CD2



1. Triadic Memories (Conclusion) 33:41

Related Categories of Interest:


Hat Art
Compositional Forms
Avant-Garde
Piano & Keyboards
Solo Artist Recordings
Ambient & Minimal Music
Staff Picks & Recommended Items
New in Compositional Music
Top Sellers for 2020 by Customer Sales
Hat Hut Masters Sale

Search for other titles on the label:
ezz-thetics by Hat Hut Records Ltd.


Recommended & Related Releases:
Feldman, Morton
Neither
(Hat [now] ART)
Feldman, Morton
For John Cage
(Hat [now] ART)
Morton Feldman was a friend, flatmate and student of John Cage's innovative approaches to composition; he wrote this 3 part work for violin and piano in 1982 as a 70th birthday present for Cage, here performed by violinist Josje Fosie Ter Haar and pianist John Snijders.
Other Recommended Releases:
Inoue, Satoko / Jo Kondo
Presents Jo Kondo's Works for Piano, 2015-2020
(ezz-thetics by Hat Hut Records Ltd)
The third album of piano works from Japanese composer Jo Kondo performed by pianist Satoko Inoue, known for her interpretations of Morton Feldman, John Cage, Luc Ferrari, &c., here performing Kondo works written between 2013 and 2020 that apply different methods and approaches to form and interpretation, including works that incorporate improvisation and choices left to the performer.
Feldman, Morton / Apartment House
Violin and String Quartet [2 CDs]
(Another Timbre)
One of New York School minimalist composer Morton Feldman's later works, this extended composition spread across two CDs invokes waves of beautifully suspended, weaving strings from four violinists and cello, performed by the UK Apartment House ensemble violinists Mira Benjamin, Chihiro Ono, Amalia Young & Bridget Carey and cellist Anton Lukoszevieze.
Sanna, Claudio
Compositori Sardi Contemporanei [2 CDs]
(ezz-thetics by Hat Hut Records Ltd)
An astonishingly diverse album of solo piano works performed by pianist and composer Claudio Sanna, performing works from eight Sardinian composers including his own, weaving improvisation, acousmatic & musique concrete elements, turntablism, electronics, inside piano playing, chalk-board writing and more into lyrical and experimental pieces that flow together exquisitely.
Quatuor Umlaut (Karl Naegelen / Morton Feldman)
Calques
(Umlaut Records)
Founded by violinists Amaryllis Billet and Anna Jalving, with Fanny Paccoud on viola and Sarah Ledoux on cello, Quatuor Umlaut presents their first recordings, joined by clarinetist Joris Ruhl for two pieces: "Calques" by composer Karl Naegelen using effects of transparency and fusion of tones; and Morton Feldman's highly textured "Clarinet and String Quartet".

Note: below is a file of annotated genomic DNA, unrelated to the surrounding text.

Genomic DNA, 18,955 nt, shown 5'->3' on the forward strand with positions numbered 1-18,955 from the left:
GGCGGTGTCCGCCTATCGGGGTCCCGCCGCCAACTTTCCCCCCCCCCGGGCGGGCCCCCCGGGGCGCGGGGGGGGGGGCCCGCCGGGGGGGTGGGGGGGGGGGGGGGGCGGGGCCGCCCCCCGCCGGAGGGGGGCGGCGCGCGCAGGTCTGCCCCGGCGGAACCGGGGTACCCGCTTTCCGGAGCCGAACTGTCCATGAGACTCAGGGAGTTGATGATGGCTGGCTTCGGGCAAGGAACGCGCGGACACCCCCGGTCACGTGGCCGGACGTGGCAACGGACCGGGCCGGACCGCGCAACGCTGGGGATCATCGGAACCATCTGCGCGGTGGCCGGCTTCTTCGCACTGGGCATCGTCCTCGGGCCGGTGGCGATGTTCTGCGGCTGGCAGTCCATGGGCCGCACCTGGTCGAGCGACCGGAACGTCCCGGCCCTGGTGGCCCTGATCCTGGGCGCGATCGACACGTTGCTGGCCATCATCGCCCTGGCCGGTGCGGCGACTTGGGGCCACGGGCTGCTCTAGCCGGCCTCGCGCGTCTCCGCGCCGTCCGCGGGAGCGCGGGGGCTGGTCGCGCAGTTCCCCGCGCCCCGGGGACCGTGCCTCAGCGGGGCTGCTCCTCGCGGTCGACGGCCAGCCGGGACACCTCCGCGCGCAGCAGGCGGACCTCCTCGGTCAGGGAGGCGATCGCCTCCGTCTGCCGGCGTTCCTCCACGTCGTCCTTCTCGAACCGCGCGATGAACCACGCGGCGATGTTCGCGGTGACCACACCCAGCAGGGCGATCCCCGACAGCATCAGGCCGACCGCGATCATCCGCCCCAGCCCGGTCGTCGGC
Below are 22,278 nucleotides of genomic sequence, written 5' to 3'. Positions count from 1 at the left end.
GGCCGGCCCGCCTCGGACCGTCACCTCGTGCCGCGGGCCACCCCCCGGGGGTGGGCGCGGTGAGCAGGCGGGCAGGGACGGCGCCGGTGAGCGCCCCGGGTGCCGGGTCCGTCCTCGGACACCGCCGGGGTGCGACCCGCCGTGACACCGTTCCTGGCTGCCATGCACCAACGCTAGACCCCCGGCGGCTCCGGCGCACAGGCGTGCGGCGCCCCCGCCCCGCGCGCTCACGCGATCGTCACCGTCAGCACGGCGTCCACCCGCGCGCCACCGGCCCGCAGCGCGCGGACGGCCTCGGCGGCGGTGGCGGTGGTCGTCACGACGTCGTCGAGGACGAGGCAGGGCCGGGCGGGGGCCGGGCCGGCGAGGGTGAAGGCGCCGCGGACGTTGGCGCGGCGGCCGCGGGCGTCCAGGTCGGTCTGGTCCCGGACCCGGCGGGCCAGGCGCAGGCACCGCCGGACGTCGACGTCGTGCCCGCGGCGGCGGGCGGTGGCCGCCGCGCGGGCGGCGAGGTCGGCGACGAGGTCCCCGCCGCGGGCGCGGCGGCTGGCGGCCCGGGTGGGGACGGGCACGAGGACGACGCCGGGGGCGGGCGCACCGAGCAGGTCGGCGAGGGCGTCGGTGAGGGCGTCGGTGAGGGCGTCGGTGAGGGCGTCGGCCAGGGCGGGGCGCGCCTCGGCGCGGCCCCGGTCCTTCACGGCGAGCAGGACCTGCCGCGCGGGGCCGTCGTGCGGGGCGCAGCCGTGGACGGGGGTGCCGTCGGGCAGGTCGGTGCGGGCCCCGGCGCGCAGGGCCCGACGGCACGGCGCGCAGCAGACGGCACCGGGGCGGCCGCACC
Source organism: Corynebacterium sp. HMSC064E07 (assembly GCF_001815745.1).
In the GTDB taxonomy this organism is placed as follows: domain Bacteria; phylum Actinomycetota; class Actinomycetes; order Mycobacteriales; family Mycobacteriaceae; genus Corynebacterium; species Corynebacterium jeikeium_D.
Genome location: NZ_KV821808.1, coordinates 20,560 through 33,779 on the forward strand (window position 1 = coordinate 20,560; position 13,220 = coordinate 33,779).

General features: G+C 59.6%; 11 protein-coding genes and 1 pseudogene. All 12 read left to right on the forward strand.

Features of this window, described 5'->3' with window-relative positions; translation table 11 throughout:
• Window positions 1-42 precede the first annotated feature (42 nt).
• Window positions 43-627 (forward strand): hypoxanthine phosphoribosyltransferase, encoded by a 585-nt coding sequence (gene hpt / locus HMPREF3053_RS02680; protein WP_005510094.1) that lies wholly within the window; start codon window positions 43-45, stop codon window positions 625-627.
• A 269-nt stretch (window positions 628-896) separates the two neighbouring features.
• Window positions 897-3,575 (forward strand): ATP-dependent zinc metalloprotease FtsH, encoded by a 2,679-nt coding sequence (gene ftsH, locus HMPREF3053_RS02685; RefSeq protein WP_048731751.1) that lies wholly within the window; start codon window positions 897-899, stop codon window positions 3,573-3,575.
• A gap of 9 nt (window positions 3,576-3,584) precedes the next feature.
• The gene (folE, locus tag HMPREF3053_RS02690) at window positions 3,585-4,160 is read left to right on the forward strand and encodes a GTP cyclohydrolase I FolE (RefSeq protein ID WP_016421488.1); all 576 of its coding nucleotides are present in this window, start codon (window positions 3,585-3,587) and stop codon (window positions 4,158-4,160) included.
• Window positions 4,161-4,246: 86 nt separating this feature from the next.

Fox, Christopher
Hieroglyphs
(ezz-thetics by Hat Hut Records Ltd)
Three works from English composer Christopher Fox performed by the five-member Ensemble SEV, with two renderings of his work "This is the Wind" along with three duos, each combining two of a set of six "Paralogos", a solo work for violin--"Planes and Folds"--and the title piece "Hieroglyph" about decoding the incomprehensibility of unfamiliar music.
Wegmann, Judith / Marlies Debacker / Lukas Biner / Nicolas Wolf
Things In Between
(ezz-thetics by Hat Hut Records Ltd)
Featuring two pianists--Judith Wegmann and Marlies Debacker--and two percussionists--Lukas Briner and Nicolas Wolf (a duo who play concerts in the dark under the name of Night Shadow Noise)--in collective improvisations of two pianists or as a quartet of duel pianists and drummers, for seven exciting and sophisticated recordings of instant composition.
Feldman, Morton / Apartment House
Piano and String Quartet
(Another Timbre)
Inspired by the broadcast performance by The Apartment House ensemble of three works by Morton Feldman, Another Timbre requested that they record the exceptional late work of the minimalist composer, Piano and String Quartet, captured at Henry Wood Hall two months later in a stunning interpretation of this enigmatic work of sensually dissipating motion.
Feldman, Morton (Judith Wegmann / Andreas Kunz)
For John Cage [2 CDs]
(ezz-thetics by Hat Hut Records Ltd)
First performed in 1982, Morton Feldmans' monumental composition for piano and violin dedicated to peer John Cage creates a distinctive environment of instrumental interaction where patterns are subtly varied in a virtual suspension of time as the music drifts and reflects, beautifully rendered in this 2021 recording by pianist Judith Wegmann and violinist Andreas Kunz.
Von Orelli, Marco
The Unasked Answer
(ezz-thetics by Hat Hut Records Ltd)
A remarkable album of solo trumpet improvisation of incredible and creative technique, performed on trumpet, cornet, piccolo trumpet and slide trumpet, from Swiss trumpeter Marco von Orelli, the album title referencing a work by Charles Ives for offstage string ensemble, woodwind quartet and, most significantly for this album, solo trumpet.
Gottschick, Sebastian
Notturni
(ezz-thetics by Hat Hut Records Ltd)
Seven works composed in the 21st century by Sebastian Gottschick, who arranges and conducts the Ensemble Fur Neue Musick Zurich, configured as an ensemble with percussion, a sextet, a chamber ensemble with baritone and soprano, and performing himself solo on viola; sophisticated and modern works that employ complex tonality, timbre and playing techniques.
Ives, Charles E.
Another Songbook
(ezz-thetics by Hat Hut Records Ltd)
Conductor Sebastian Gottschick presents an additional selection of songs and chamber music works from composer Charles Edward Ives that reflect this broad range, 20 mostly brief and innovative works composed between 1898 and 1921, blurring the boundaries between genres through unusual motifs, themes, gestures and phrases that appear in new vocal and/or instrumental contexts.
Fox, Christopher
Music For Piano
(ezz-thetics by Hat Hut Records Ltd)